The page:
Subcontractors are often overlooked. As in our previous reports, our Subcontracting Growth 2019 research reveals the challenges and opportunities that businesses in the construction sector face today, from operational issues to macro-economic factors.
Linked with fears around labour shortages and rising costs, it’s unsurprising that Brexit is the primary threat to the sector, with a quarter of respondents (25%) citing it as their main challenge. Yet subcontractors are also facing commercial pressure from decreasing work volumes (13%). As pipelines are squeezed, this has driven them to prioritise higher value contracts, increasing to an average contract value of £175,951 this year, compared to £130,968 in 2018.
Nationally, the sector has been under pressure from softer economic growth projections and subdued demand for new commercial projects. This has been reflected in the construction Purchasing Managers’ Index (PMI) data, which saw the sector contract in February and March this year.
A period of inertia
Despite these challenges, the sector is still performing well. Our research found that it is business as usual for more than one in ten (13%) subcontractors, whilst other subcontractors consider their biggest opportunity to be new, larger or better contracts (9%). However, the fact remains, the sector is experiencing a period of relative inertia.
Whilst a cautious attitude is driving much of this behaviour, there are signs subcontractors are taking unnecessary risks. For example, one in four said that they do not always thoroughly check their contracts, and nearly half (48%) find them difficult to understand. Despite this, a majority (59%) do not seek professional support in relation to checking contracts.
The reason for this, in part, is a power imbalance between subcontractors and main contractors. Many subcontractors simply don’t have the personnel or resources to maintain a large back office function. To give an idea of scale, nearly half (47%) of our subcontractor sample employ nine staff members or less.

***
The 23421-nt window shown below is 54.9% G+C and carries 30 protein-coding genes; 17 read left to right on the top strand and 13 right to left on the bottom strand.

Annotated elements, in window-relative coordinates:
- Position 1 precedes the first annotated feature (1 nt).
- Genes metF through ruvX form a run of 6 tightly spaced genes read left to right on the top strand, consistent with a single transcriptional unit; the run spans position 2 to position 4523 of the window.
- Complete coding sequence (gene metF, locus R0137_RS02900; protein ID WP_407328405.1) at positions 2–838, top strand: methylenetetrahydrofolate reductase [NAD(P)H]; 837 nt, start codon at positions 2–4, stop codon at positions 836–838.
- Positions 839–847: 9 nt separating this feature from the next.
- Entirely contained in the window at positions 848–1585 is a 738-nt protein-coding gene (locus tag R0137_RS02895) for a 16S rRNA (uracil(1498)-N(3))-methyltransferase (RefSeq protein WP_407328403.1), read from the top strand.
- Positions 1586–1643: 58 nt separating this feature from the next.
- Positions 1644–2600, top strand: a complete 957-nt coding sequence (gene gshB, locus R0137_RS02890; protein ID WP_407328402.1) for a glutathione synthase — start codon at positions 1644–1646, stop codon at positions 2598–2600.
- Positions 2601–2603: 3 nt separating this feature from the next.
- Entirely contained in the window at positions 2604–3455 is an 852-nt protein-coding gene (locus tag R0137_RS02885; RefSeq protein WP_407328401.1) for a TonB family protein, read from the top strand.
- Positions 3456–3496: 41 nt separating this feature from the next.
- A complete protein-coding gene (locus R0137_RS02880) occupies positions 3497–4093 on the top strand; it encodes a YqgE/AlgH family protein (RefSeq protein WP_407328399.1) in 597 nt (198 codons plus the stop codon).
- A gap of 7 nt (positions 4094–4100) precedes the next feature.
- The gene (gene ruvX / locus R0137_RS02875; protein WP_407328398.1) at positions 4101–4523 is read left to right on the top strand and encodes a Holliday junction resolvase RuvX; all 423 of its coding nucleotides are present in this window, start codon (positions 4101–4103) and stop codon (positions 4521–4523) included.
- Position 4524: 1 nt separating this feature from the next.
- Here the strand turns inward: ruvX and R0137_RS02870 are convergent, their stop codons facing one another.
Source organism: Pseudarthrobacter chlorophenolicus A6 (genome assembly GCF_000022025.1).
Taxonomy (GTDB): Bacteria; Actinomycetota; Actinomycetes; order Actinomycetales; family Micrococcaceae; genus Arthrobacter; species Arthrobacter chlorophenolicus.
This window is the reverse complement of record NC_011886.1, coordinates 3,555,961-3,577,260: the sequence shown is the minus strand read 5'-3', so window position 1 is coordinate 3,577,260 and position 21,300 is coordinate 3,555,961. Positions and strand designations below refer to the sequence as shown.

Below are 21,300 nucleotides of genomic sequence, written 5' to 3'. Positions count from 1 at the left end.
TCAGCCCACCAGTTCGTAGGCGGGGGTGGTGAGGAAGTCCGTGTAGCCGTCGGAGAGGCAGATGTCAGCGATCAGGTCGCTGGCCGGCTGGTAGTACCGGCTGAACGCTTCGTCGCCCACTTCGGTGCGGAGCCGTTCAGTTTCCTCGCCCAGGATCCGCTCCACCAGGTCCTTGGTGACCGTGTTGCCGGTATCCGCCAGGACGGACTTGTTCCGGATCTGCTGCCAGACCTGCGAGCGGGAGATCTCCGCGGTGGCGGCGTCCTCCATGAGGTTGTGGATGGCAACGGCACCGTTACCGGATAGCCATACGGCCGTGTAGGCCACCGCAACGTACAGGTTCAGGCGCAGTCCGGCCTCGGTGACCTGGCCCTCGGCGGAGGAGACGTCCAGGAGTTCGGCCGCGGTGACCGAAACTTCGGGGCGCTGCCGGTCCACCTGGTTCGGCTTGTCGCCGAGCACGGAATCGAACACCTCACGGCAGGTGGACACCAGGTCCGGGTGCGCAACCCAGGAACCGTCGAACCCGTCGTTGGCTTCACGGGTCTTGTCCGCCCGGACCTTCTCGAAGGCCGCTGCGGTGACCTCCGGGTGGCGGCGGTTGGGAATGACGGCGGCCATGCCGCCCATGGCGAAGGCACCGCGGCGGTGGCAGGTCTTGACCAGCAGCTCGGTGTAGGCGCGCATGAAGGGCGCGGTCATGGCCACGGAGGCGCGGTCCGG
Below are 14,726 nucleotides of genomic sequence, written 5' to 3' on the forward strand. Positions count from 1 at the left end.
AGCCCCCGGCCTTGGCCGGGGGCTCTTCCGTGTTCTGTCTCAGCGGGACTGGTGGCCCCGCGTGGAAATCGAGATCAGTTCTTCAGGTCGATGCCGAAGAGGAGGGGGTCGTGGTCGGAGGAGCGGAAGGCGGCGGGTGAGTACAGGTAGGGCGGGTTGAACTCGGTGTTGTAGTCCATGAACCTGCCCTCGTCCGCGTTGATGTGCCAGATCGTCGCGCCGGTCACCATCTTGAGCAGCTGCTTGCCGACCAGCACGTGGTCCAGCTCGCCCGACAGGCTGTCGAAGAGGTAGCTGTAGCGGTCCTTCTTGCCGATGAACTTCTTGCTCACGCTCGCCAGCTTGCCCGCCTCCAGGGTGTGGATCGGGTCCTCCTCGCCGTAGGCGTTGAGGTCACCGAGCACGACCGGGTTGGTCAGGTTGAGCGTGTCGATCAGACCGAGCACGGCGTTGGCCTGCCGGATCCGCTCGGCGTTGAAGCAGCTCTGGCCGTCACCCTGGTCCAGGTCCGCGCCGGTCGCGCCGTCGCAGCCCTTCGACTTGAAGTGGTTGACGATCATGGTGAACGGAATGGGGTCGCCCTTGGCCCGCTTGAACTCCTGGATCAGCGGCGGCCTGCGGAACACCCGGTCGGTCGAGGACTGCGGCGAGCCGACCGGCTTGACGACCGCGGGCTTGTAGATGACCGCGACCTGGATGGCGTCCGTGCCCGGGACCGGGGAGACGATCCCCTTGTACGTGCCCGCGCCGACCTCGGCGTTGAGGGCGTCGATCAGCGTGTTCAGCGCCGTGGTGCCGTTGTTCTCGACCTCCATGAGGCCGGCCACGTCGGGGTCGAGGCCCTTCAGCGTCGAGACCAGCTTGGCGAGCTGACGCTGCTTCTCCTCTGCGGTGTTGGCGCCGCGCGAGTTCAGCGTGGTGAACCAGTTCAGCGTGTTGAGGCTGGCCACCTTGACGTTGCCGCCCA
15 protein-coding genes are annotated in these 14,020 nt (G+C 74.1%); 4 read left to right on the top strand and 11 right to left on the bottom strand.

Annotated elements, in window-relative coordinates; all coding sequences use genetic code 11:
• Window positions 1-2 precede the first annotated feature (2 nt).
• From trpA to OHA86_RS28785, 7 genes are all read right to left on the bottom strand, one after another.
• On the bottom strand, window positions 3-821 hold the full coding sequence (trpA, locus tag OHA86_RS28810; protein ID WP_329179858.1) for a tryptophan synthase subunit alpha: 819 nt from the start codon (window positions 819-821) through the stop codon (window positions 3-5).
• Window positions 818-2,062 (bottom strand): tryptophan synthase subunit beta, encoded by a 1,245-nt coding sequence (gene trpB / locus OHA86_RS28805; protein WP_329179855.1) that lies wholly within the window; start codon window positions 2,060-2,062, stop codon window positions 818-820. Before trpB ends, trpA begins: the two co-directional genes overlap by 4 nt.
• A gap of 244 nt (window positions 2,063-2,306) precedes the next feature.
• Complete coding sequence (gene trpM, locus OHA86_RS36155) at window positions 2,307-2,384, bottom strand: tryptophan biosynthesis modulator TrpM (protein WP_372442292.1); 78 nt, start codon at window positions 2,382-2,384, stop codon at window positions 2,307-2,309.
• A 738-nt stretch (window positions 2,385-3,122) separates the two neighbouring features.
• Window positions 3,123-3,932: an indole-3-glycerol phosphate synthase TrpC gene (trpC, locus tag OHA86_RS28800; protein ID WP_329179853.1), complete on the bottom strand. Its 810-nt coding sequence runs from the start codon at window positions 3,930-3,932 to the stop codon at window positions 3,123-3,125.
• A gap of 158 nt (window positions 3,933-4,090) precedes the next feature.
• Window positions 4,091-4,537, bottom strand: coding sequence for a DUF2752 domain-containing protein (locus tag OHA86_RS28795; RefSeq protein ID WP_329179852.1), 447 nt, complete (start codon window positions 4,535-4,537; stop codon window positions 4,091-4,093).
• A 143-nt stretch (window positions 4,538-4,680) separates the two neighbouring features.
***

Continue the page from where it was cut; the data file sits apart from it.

Power disparity for subcontractors
Our research also provides further evidence of this power disparity. Over half (55%) said that they have to accept contracts as they are, otherwise, they would lose business. Two thirds (66%) said they do not always receive the full amount billed. This suggests subcontractors do not always have the professional help or internal support they need to do business with contractors on equal terms.
Addressing this problem requires a change in the sector. Whilst it is perhaps understandable that primary contractors are looking to protect themselves, particularly in light of recent high-profile collapses, they need to realise that subcontractors and their supply chains are crucial to the long-term success of the industry. Backing from the Government and changes to legislation would also support this shift, such as enforcing a mandatory Prompt Payment Code.
Main contractors need to put an end to the large versus small culture. Recognising the value of subcontractors is one way of doing this but paying fairly and on time would help level the playing field for smaller subcontractors. Failure to recognise their skills and contribution to the construction industry can only cause problems for a sector that needs to work together to achieve growth and prosperity.
Get all of the insights by downloading the Subcontracting Growth Report 2019.